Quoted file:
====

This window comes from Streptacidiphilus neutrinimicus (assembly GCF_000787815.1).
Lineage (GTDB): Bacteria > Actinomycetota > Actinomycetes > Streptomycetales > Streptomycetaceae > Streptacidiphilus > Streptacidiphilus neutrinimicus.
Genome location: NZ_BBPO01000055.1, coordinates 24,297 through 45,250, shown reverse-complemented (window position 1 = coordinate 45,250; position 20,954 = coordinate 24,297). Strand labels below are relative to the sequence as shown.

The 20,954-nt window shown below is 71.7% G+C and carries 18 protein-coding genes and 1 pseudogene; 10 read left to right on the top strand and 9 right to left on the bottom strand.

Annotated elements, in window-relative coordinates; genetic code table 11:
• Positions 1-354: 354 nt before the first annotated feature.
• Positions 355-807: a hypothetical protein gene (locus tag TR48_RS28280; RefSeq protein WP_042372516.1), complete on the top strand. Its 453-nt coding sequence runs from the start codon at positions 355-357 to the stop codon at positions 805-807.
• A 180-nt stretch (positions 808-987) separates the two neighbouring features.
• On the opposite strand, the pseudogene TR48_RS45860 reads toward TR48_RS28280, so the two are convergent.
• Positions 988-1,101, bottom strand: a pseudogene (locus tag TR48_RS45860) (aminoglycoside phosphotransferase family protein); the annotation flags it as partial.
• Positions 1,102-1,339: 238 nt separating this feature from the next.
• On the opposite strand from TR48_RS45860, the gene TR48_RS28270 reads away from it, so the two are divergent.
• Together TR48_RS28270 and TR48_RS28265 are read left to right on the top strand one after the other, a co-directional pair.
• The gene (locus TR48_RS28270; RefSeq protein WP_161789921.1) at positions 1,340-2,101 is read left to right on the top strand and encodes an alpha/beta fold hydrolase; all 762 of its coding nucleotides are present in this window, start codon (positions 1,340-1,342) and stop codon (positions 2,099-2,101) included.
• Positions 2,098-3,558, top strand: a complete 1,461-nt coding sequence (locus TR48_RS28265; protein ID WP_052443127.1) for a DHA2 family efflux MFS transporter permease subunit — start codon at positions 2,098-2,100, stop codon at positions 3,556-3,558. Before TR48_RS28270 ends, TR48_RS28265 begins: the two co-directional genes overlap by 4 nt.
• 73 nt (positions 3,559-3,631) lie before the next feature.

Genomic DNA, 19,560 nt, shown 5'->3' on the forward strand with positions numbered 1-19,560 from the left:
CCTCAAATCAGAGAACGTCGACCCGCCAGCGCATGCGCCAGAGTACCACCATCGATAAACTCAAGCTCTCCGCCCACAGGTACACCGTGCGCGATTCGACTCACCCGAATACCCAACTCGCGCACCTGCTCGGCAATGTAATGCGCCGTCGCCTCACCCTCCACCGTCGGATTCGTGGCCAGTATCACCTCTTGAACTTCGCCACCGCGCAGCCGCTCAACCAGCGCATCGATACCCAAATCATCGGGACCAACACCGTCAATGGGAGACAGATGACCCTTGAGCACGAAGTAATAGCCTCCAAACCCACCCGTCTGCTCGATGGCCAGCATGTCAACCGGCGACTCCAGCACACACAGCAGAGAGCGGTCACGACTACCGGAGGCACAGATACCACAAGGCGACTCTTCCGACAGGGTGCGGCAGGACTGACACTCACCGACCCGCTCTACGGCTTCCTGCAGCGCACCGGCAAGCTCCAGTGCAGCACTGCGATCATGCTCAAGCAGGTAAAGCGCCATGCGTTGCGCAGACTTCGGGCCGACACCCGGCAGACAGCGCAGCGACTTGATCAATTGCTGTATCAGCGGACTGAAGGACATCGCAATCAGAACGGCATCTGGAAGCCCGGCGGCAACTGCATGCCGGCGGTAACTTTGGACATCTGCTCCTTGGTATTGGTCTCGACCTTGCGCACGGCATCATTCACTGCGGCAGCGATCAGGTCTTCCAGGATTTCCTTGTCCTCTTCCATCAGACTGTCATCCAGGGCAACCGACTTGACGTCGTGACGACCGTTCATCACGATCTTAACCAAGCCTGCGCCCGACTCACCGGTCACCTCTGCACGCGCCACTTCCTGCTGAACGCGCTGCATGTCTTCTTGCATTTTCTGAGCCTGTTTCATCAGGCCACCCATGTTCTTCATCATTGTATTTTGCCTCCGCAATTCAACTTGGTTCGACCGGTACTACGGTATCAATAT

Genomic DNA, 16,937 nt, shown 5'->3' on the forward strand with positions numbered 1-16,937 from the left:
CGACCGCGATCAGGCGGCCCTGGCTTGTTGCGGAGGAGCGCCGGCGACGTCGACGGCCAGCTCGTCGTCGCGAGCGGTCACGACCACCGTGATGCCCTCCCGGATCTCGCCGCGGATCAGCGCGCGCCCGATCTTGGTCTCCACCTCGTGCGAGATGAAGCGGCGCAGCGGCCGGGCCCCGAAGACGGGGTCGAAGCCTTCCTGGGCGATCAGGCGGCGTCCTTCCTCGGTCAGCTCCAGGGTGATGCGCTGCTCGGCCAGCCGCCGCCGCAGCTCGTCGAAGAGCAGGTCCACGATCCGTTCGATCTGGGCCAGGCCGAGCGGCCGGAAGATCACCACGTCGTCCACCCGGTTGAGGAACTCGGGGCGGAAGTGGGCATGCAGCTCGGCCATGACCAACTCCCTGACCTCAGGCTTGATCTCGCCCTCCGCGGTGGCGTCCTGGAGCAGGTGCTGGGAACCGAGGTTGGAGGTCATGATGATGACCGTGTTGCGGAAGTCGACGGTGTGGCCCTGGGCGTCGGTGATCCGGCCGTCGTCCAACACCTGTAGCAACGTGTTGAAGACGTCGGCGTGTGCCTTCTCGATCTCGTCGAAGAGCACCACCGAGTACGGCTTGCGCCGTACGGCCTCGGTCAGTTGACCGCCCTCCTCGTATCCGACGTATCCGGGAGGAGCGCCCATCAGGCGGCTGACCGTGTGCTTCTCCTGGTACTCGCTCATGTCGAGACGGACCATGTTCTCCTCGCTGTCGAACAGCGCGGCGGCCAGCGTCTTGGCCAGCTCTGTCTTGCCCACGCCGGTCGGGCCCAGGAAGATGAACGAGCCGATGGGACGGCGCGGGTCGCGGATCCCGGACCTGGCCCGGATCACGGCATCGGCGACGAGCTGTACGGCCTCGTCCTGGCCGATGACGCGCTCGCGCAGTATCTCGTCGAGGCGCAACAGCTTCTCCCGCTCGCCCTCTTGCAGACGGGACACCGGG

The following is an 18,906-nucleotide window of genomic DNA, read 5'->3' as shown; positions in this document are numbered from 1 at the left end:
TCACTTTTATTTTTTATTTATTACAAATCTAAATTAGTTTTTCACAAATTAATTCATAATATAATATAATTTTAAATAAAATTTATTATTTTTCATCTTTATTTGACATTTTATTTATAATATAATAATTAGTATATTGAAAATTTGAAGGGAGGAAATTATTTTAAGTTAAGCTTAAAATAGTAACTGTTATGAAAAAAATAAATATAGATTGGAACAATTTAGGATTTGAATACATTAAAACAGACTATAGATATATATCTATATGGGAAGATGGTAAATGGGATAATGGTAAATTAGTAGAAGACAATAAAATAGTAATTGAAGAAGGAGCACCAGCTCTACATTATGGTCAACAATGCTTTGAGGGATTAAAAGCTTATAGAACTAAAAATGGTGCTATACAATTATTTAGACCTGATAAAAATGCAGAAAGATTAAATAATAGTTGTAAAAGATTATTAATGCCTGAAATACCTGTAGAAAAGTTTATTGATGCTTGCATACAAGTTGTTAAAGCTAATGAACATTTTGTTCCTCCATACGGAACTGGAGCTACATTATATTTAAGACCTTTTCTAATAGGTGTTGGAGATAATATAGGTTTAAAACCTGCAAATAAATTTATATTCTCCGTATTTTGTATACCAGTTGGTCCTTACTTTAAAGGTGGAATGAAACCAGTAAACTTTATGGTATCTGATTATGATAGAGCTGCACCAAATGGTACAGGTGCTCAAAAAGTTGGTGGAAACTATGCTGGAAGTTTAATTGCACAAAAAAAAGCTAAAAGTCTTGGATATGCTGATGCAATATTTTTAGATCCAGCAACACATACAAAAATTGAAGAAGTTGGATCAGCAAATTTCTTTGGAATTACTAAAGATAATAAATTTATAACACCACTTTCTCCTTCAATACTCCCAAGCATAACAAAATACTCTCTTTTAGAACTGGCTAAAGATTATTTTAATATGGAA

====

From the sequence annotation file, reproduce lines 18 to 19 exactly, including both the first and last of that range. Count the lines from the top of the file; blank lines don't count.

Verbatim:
CCTCAAATCAGAGAACGTCGACCCGCCAGCGCATGCGCCAGAGTACCACCATCGATAAACTCAAGCTCTCCGCCCACAGGTACACCGTGCGCGATTCGACTCACCCGAATACCCAACTCGCGCACCTGCTCGGCAATGTAATGCGCCGTCGCCTCACCCTCCACCGTCGGATTCGTGGCCAGTATCACCTCTTGAACTTCGCCACCGCGCAGCCGCTCAACCAGCGCATCGATACCCAAATCATCGGGACCAACACCGTCAATGGGAGACAGATGACCCTTGAGCACGAAGTAATAGCCTCCAAACCCACCCGTCTGCTCGATGGCCAGCATGTCAACCGGCGACTCCAGCACACACAGCAGAGAGCGGTCACGACTACCGGAGGCACAGATACCACAAGGCGACTCTTCCGACAGGGTGCGGCAGGACTGACACTCACCGACCCGCTCTACGGCTTCCTGCAGCGCACCGGCAAGCTCCAGTGCAGCACTGCGATCATGCTCAAGCAGGTAAAGCGCCATGCGTTGCGCAGACTTCGGGCCGACACCCGGCAGACAGCGCAGCGACTTGATCAATTGCTGTATCAGCGGACTGAAGGACATCGCAATCAGAACGGCATCTGGAAGCCCGGCGGCAACTGCATGCCGGCGGTAACTTTGGACATCTGCTCCTTGGTATTGGTCTCGACCTTGCGCACGGCATCATTCACTGCGGCAGCGATCAGGTCTTCCAGGATTTCCTTGTCCTCTTCCATCAGACTGTCATCCAGGGCAACCGACTTGACGTCGTGACGACCGTTCATCACGATCTTAACCAAGCCTGCGCCCGACTCACCGGTCACCTCTGCACGCGCCACTTCCTGCTGAACGCGCTGCATGTCTTCTTGCATTTTCTGAGCCTGTTTCATCAGGCCACCCATGTTCTTCATCATTGTATTTTGCCTCCGCAATTCAACTTGGTTCGACCGGTACTACGGTATCAATAT

Genomic DNA, 16,937 nt, shown 5'->3' on the forward strand with positions numbered 1-16,937 from the left: